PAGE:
Profile: Cordelia Hobbs, soprano

What have been the most important influences on your interest in music?

I think it started with my Dad’s love for anything from Flanders and Swan – the music and text play off each other so well, which is something I can well relate to. More recently, Anna Lapwood has been a great inspiration to me in terms of being a champion of equal opportunities for women and girls in classical music. I had the honour of being interviewed by her for BBC Radio Cambridgeshire show in 2019.

The music department at Portsmouth Grammar School encouraged an incredible variety of musical interests in me – from jazz, a cappella, singing with the big band through to choral singing. An opportunity that was most notable was with jazz pianist Jason Rebello. The school’s close relationship with the Cathedral set me up as a chorister and led me to organist Oliver Hancock and singing teacher Lucy Cronin – both had a knack for striking the balance between challenging and encouraging me during the tumultuous time that is secondary school!

 What have been the greatest challenges of your musical career so far?

The pandemic. I’m now at York University reading Philosophy and English, though doing as much singing making as Covid will afford me. I’m singing with The 24, conducted by Robert Hollingworth, also founder/director of I Fagiolini. We’re supposed to rehearse twice a week but we’ve not been able to access the practice rooms, let alone perform, these past few months although I am looking forward to finally singing again this term.

What for you are the particular pleasures and challenges of collaborating with other musicians?

It’s wonderful singing in a choir of great listeners where there are only 1 or 2 voices to a part, where all your vowel sounds are matched and everyone is strictly in tune, and where your efforts are appreciated. I find that I am often walking on air!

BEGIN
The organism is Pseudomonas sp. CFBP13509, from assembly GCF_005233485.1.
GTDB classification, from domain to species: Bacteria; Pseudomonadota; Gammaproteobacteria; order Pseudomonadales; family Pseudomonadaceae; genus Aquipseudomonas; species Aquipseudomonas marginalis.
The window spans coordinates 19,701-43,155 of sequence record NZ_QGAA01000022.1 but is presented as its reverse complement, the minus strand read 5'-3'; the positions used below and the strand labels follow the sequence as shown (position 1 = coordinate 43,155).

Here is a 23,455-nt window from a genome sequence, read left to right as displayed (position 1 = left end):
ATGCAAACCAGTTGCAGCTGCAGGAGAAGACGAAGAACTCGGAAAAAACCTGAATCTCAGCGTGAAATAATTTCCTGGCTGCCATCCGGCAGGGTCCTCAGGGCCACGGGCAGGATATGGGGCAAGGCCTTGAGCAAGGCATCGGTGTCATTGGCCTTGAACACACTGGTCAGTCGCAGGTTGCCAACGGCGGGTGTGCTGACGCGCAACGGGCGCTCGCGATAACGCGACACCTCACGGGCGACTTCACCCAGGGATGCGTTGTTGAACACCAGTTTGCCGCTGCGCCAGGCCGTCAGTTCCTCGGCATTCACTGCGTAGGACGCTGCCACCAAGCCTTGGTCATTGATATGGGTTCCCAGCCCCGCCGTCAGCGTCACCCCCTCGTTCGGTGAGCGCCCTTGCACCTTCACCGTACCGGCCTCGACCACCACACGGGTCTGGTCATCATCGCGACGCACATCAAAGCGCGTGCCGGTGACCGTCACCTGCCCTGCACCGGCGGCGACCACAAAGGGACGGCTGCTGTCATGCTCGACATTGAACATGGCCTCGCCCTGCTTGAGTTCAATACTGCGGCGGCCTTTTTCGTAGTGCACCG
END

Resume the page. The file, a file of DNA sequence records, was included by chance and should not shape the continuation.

Are there any composers for whom you feel a particular affinity?

I studied Pagodes by Debussy at A level and it has a wonderful calming effect on me. Madeleine Dring’s cabaret songs and West End Revue material are full of clever writing, both musically and textually. Dove’s For an Unknown Soldier is immensely powerful. Being a chorister, of course, the Gloucester Service is the best Howells Mag and Nunc.

Which works do you think you perform best?

Most works where I can get behind the text and create something unique, especially with solo pieces.

(I feel that I give an extra 20% when I can get behind the text of a piece I’m singing.  I love singing poetry or any text that moves me in any way. If I can find a way to relate anything to my own experience, then I stand the best chance of nailing a piece especially if it’s a solo.)

Which performances are you most proud of?

In secondary school I used to perform Messiah every year. The most memorable performance was singing the soprano solo If God be for us in Portsmouth Cathedral with a full Baroque orchestra. Quite by contrast, as a young chorister I was immensely proud of singing short solo plainsong pieces in quiet evensongs – terrifying but satisfying. Singing with the cathedral, I performed in the Royal Albert Hall for Remembrance which was attended by the Queen.

What advice would you give to those who are considering a career in music?

I’m still considering my options as regards pursuing such a career! Nevertheless the only thing I feel qualified to say is that you need to practise your art, keep your options open, and sing all different kinds of genres – if you sing in a healthy way it can only do you good!

What are your current music-related academic interests?

I have a special interest in war poetry and am researching the music written for the poems by Christina Rosetti and Wilfred Owen. Next year I will be researching aesthetics – what influences an individual’s musical taste – why we like some pieces and not others. I’m a huge advocate of joint honours and exploring the inbetweens of different academic avenues.

I’m extremely passionate about equal opportunities and developing singing opportunities for girls and women, particularly in church and cathedral settings. Irrevocably, girls’ choirs deserve the same treatment as boys’ choirs. Being a chorister set me up to be the musician I am today and it’s extremely important to me that everyone gets an equal opportunity to get that start regardless of background or gender.

Cordelia Hobbs is a current student at the University of York who began her musical career at The Portsmouth Grammar School and as a chorister at Portsmouth Cathedral. She now sings for Robert Hollingworth’s choir The 24 and continues to engage in wider discussions surrounding gender and choral music.

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